16. Nicks’ cocaine habit in the ’70s and ’80s was so bad that she burned a hole in the cartilage of her nose.
Nicks was motivated to kick the habit after a plastic surgeon warned her that her condition was so severe that she could lose her nose, or die. “He said to me, ‘The next toot that you do could be your last. The tissue in your nose is very delicate. It could go straight up to your head, and then you could drop to the floor and die a lousy, two-hour death,” she told Rolling Stone. She managed to quit cocaine after a stint in rehab, but that led to going into psychiatric treatment, which in turn led to her getting hooked on the powerful prescription tranquilizer Klonopin. “The drug changed me from a tormented, productive artist to an indifferent woman,” Nicks told People in 1998. “I vegetated into my own little world.”
17. “Tango in the Night” began as a Lindsey Buckingham solo album.
Buckingham repurposed songs intended for his third solo set for Fleetwood Mac when the rest of the band was willing to work at his home studio and allow him to fully produce the record. The sessions were very tense, and Buckingham quit the band just after the record was released, forcing the rest of the group to tour without their guitarist. Two guitarists, Rick Vito and Billy Burnette, were drafted to replace him in the band, and stuck around for the widely panned followup album, Behind the Mask, in 1990.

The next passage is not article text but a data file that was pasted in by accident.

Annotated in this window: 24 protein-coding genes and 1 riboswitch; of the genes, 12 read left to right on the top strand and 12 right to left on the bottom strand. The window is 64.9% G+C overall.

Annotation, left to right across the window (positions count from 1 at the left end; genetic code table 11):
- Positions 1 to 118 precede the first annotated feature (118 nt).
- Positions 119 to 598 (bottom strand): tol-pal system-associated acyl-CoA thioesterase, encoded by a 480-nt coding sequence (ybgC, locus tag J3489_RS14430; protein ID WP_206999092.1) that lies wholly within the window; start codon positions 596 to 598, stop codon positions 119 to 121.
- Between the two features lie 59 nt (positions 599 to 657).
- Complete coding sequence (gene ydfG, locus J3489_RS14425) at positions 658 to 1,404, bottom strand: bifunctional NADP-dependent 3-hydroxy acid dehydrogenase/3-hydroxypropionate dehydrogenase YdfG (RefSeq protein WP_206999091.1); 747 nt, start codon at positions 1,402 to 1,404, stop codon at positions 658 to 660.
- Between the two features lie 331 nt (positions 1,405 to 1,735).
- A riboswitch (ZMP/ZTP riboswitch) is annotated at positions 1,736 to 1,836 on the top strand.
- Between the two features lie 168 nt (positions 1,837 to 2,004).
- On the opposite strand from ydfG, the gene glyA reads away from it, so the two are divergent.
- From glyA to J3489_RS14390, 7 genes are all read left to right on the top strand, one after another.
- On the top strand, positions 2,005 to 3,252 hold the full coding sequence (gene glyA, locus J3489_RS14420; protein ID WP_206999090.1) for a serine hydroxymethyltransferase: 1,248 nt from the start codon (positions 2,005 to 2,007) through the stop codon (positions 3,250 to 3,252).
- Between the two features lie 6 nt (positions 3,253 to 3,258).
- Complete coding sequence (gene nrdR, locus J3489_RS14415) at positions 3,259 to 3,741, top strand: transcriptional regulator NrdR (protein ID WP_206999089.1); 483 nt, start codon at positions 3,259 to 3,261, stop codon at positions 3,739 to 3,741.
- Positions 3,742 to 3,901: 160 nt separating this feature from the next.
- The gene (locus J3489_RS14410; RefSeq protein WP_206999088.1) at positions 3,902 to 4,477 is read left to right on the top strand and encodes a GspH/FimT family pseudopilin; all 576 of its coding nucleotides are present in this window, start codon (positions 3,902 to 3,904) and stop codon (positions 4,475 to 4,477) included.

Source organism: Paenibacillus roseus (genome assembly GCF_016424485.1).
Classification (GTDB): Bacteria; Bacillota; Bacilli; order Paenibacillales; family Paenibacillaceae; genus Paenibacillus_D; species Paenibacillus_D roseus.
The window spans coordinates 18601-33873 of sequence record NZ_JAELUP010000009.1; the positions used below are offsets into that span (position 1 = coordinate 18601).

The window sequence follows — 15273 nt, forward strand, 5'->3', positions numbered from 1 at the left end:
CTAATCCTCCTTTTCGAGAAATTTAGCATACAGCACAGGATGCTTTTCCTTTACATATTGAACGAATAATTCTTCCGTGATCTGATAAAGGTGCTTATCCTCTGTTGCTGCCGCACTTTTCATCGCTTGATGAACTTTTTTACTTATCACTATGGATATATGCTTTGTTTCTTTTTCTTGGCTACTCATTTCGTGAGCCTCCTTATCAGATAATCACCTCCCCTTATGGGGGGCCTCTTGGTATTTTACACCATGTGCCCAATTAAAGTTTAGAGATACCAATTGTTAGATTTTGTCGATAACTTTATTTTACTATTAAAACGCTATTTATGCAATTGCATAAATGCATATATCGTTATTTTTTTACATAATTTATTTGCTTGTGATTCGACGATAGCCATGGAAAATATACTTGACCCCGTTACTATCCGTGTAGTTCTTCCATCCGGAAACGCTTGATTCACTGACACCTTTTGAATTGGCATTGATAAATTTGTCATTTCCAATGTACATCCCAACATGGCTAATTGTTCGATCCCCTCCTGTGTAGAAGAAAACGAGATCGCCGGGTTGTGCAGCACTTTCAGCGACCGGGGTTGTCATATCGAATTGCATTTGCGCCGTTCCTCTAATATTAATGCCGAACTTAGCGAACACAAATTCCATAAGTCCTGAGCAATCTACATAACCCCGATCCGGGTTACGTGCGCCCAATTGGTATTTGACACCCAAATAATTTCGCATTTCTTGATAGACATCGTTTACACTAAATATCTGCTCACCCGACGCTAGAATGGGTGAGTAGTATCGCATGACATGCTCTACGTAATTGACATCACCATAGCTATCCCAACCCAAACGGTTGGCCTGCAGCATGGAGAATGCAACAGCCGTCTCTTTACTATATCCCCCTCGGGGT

18. Fleetwood Mac toured through the mid-’90s without Christine McVie, Stevie Nicks, or Lindsey Buckingham.
This is the dark era for the Mac, with Buckingham and Nicks both long gone, and Christine McVie refusing to tour. Fleetwood and McVie kept the band alive by playing gigs on the oldies circuit with Billy Burnette, Dave Mason, Steve Thoma, and Bekka Bramlett. “It was really disturbing when they wound up on a nostalgia tour triple-bill package as the middle act between Pat Benatar and REO Speedwagon,” Buckingham told Salon in 1997. “It was just something I wasn’t happy to see Mick and John doing - or having to do, if you want to look at it that way. It started to feel like the Platters franchise.”
19. “Landslide” was never released as a single, and its popularity today is largely due to a cover version by The Smashing Pumpkins.
Billy Corgan recorded a solo recording of “Landslide” at a BBC session in 1993. The recording was used as a b-side, and then appeared on the Pumpkins’ 1994 compilation Pisces Iscariot. It became a radio hit, which encouraged Fleetwood Mac to revisit the song when they recorded their reunion live album The Dance in 1997. That version was issued as a single and became a hit. The Dixies Chicks and Glee have also recorded hit versions of the song, making it something of a modern pop standard.